Jeffrey Wright and Evan Rachel Wood. (Image credit: John P. Johnson/HBO)

Everything has to be judged these days. Everything has to be reviewed and recapped and analyzed and broken down until we've sucked every last possible morsel from what once might have had a soul.

I blame Lost, of course. For it was a show that was as aimless as it was purposeful with Easter eggs. It grabbed us and took us for a ride while, at times, not having a damned clue where it was going. And it was, mostly, a fun ride, even if the final destination was disappointing. And it was made to be pored over week after week.

Westworld also lends itself to that same sort of introspection. It has to — otherwise none of us would have any idea just what the hell happened.

But me? I've enjoyed the ride. Even where it ended up at the end of Season 2 — which (I think?) was right where we started. Or right where we will have started eventually. Before. Westworld and its showrunners (Jonathan Nolan and Lisa Joy) basically have taken a page from that other Nolan and Inceptioned the hell out of us through the use of time-shifting combined with the fact that there can be multiple versions of characters or multiple versions of characters at various points in multiple timelines and — oh, no, I've gone crosseyed.

So I gave up. I worried less about whether the plot was making sense. I worried less about keeping it stored in some sort of linear fashion inside my own head. (Which I'm pretty sure isn't housing my memories in a golf ball-sized sphere, though at this point I'm not sure that'd be the worst thing in the world.)

Ed Harris and Evan Rachel Wood. (Image credit: John P. Johnson/HBO)

No. Instead I remembered to try to enjoy the sheer size of the park itself. (Thanks, Utah and California!) That parts of our planet that are so beautiful could look so ordinary in the context of a show like Westworld is simply overwhelming. Perhaps the scope of the park itself was understated — they almost seemed to have a Game of Thrones problem, by which we couldn't wait days if not longer for folks to be moving from place to place. But regardless, it was stunning.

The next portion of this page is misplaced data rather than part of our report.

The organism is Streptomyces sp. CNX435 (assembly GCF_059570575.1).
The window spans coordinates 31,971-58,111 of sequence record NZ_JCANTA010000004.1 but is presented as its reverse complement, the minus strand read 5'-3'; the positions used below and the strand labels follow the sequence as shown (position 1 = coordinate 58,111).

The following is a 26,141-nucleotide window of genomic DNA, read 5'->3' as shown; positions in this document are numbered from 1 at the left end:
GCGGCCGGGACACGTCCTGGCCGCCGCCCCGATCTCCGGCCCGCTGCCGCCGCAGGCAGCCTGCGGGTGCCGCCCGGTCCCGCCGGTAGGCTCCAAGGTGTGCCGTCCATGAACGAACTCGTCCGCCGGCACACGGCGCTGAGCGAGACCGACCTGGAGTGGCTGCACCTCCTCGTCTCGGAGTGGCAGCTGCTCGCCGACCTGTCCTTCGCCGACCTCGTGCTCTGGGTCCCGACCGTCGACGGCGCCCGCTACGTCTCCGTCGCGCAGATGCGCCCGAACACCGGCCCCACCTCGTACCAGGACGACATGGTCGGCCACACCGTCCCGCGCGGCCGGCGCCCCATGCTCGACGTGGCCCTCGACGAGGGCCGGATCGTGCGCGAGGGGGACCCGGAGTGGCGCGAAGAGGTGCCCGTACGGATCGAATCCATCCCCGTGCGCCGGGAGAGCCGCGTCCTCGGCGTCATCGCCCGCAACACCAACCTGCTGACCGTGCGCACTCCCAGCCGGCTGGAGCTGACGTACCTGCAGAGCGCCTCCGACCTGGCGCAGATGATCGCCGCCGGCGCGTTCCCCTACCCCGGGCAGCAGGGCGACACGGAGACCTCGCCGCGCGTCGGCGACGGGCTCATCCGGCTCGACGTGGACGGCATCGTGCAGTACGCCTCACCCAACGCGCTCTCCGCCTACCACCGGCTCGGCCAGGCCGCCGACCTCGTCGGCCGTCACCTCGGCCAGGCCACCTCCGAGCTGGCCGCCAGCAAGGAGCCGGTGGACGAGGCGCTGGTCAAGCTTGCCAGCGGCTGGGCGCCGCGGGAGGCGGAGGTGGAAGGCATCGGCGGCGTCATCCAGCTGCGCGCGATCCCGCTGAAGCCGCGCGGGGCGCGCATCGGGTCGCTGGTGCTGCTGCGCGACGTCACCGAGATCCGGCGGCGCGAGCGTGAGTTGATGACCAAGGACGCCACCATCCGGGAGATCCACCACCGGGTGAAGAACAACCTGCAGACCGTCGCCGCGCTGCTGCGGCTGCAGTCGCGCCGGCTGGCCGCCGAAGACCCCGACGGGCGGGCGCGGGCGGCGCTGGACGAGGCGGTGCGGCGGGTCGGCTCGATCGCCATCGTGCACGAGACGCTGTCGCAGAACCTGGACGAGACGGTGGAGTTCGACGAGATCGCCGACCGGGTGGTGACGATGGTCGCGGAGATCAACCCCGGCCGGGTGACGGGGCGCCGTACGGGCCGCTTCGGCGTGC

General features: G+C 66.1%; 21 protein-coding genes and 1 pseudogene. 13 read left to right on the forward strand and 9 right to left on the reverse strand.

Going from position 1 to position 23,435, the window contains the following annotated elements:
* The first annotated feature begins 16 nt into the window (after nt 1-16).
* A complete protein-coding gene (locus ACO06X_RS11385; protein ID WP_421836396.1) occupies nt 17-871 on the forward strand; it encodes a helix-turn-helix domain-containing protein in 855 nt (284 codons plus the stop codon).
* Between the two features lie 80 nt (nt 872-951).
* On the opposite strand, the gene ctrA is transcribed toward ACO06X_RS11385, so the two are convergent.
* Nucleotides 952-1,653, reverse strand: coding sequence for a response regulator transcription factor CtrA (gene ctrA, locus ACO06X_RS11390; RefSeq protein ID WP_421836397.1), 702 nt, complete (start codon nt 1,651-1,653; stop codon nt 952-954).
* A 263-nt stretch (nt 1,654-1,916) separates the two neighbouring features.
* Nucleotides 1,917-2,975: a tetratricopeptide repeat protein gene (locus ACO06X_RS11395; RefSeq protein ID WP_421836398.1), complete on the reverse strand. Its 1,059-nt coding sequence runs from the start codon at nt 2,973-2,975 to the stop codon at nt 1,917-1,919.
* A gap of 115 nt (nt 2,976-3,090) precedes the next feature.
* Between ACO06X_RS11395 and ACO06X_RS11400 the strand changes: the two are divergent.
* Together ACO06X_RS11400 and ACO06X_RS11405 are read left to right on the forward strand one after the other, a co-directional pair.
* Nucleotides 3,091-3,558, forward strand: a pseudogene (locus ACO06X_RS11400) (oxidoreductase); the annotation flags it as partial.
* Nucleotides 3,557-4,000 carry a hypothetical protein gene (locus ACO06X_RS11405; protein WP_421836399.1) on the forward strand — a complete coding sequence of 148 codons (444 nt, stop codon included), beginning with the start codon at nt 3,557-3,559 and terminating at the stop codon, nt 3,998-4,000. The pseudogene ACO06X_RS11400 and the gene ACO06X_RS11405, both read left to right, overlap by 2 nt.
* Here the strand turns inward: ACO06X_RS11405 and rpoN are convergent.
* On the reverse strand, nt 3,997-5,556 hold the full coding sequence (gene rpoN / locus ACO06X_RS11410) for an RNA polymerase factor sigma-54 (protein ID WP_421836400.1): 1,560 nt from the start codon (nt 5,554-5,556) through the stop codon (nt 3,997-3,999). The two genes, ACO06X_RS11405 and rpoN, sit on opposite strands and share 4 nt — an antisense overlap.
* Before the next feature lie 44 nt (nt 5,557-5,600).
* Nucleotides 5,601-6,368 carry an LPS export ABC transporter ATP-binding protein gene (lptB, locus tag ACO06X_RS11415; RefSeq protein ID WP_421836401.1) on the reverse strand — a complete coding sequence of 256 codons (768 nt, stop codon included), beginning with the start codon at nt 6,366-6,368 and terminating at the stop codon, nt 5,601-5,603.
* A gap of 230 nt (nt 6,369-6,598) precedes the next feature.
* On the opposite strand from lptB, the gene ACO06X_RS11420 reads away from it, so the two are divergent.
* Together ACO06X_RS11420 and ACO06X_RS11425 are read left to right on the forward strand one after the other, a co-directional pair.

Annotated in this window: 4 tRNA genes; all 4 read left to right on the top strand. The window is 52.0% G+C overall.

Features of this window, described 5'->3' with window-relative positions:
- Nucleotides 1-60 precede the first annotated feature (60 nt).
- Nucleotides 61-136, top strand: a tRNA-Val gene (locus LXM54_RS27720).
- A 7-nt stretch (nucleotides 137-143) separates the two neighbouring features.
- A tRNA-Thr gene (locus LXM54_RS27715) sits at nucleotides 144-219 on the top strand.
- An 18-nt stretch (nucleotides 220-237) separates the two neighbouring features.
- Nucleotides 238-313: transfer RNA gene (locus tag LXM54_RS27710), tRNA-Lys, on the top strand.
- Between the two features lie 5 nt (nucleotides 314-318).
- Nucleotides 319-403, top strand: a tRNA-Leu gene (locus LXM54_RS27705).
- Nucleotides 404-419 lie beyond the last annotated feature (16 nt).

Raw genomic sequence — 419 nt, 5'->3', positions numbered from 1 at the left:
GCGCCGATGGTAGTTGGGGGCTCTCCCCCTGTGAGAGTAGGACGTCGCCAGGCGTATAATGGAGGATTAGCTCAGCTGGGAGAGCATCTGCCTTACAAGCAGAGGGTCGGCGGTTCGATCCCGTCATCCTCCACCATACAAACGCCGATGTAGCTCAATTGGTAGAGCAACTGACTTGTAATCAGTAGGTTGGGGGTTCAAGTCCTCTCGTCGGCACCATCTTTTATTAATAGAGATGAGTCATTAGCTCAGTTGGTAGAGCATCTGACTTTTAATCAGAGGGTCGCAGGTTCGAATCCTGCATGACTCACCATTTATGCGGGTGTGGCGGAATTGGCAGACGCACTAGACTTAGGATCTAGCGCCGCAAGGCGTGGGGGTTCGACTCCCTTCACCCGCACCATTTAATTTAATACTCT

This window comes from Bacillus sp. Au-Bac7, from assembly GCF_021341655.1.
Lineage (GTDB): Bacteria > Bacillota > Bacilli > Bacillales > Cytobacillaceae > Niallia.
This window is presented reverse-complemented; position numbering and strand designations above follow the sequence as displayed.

We are really THIS excited for you to watch the finale tonight.

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And I remembered to just sit back and enjoy the acting. The big-name stars, of course, did big-name things. Ed Harris Jeffrey Wright and Sir Anthony Hopkins and Ean Rachel Wood and Thandie Newton. Jimmi Simpson, who wasn't utilized enough this season, though once you get to the end you start to understand why. (Again, I think.) Clifton Collins Jr. — who continues to be criminally underrated. Katja Herbers who — wait, what just happened? Hell, even James Marsden, who I've tried not to like for years.

And then there's the fact that I don't know where things are going in Season 3. That I know we're in for another season of stunning visuals and great acting and quite possibly a storyline that starts to make more sense. Or maybe continues to make less sense.

Or maybe it'll just continue to be one hell of a ride.